The Tokyo Olympic Games began with the usual flourishes, but the abrupt dismissal of Kentaro Kobayashi as the creative director of its opening ceremony lends some credence to the theory that it may be jinxed.
Kobayashi was sacked on July 22, only one day before the start of the summer Games, after a disturbing video emerged in which he poked fun at the Holocaust during a comedy show in 1998 called Let’s Play Holocaust.
In his totally tasteless, offensive and moronic skit, he joked about “massacring Jews” while cutting up human figures made of paper.
Much to her credit, Japan’s minister in charge of the Olympics, Seiko Hashimoto, wasted no time and fired Kobayashi immediately. “We found out that (he) had used a a phrase ridiculing a historical tragedy,” she said in an accurate description of his vile behavior. “We deeply apologize for causing such a development.”
As expected, Kobayashi was contrite. Claiming his “choice of words” had been “wrong,” he apologized “to those who felt displeasure,” and promptly vanished.
Kobayashi’s apology was necessary and is welcomed, but the fact that he resorted to antisemitism to fill out his lame comedy sketch is nothing short of disgraceful and yet one more unpleasant reminder that anti-Jewish animus is planted deeply in societies, even those inhabited by negligible number of Jews.
The Kobayashi incident was not only embarrassing but indicative of the scandals and miscues that have plagued these Games.
Four months ago, Kobayashi’s predecessor, Hiroshi Sasaki, was forced to resign after he stupidly compared a popular comedian to a pig. Several weeks earlier, the president of the Olympics organizing committee, Yoshiro Mori, stepped down after making sexist remarks about women.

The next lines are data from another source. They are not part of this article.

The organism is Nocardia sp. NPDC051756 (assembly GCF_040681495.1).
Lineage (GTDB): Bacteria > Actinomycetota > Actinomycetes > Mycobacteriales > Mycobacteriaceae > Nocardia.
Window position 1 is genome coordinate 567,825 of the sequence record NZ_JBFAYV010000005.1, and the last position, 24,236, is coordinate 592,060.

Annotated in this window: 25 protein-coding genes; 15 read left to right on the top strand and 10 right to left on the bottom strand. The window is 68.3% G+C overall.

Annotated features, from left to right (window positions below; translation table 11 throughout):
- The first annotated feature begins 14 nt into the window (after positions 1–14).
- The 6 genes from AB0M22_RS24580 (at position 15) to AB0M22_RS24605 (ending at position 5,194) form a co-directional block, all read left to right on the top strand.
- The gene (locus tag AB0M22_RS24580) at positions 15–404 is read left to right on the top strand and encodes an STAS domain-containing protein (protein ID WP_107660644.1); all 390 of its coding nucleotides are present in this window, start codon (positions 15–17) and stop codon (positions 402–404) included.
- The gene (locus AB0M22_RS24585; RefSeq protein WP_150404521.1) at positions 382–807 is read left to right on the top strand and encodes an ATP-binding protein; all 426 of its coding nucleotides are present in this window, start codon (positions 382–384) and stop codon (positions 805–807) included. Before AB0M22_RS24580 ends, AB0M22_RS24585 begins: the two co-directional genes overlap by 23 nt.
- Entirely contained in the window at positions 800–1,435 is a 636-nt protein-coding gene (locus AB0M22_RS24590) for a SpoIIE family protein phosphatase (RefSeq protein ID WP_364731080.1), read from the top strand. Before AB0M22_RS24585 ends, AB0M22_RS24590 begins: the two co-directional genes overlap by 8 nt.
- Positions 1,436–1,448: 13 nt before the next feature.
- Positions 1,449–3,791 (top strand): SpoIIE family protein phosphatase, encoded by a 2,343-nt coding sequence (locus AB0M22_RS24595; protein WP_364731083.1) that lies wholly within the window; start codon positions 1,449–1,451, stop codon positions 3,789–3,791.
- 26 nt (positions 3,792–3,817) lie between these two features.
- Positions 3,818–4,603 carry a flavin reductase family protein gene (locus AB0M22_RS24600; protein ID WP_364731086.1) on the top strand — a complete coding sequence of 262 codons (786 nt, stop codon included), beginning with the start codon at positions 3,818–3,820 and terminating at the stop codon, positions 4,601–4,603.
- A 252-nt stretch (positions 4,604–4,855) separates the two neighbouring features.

Just days before Kobayashi was sacked, Keigo Oyamada, whose music was scheduled to be played at the opening ceremony, was dismissed because, as a youth, he had bullied school classmates.
Due to the deadly coronavirus pandemic, the Games were delayed by a year. And because the infection rate in Japan has been on the rise of late, the only spectators on hand to watch the various sporting events will be a pathetic sprinkling of officials, journalists and guests.
The unprecedented and glaring absence of crowds will surely sap the Games of energy, deflate the Olympics psychologically, and cost Japan dearly in financial terms.
If cooler heads had prevailed, the Olympics would have been postponed until the contagion had completely subsided. Judging by the latest surveys, the majority of Japanese people were in favor of a postponement. Their misgivings were ignored.
In a reflection of their poor judgment, the powers-that-be were hell-bent on proceeding with the Games, no matter the consequences.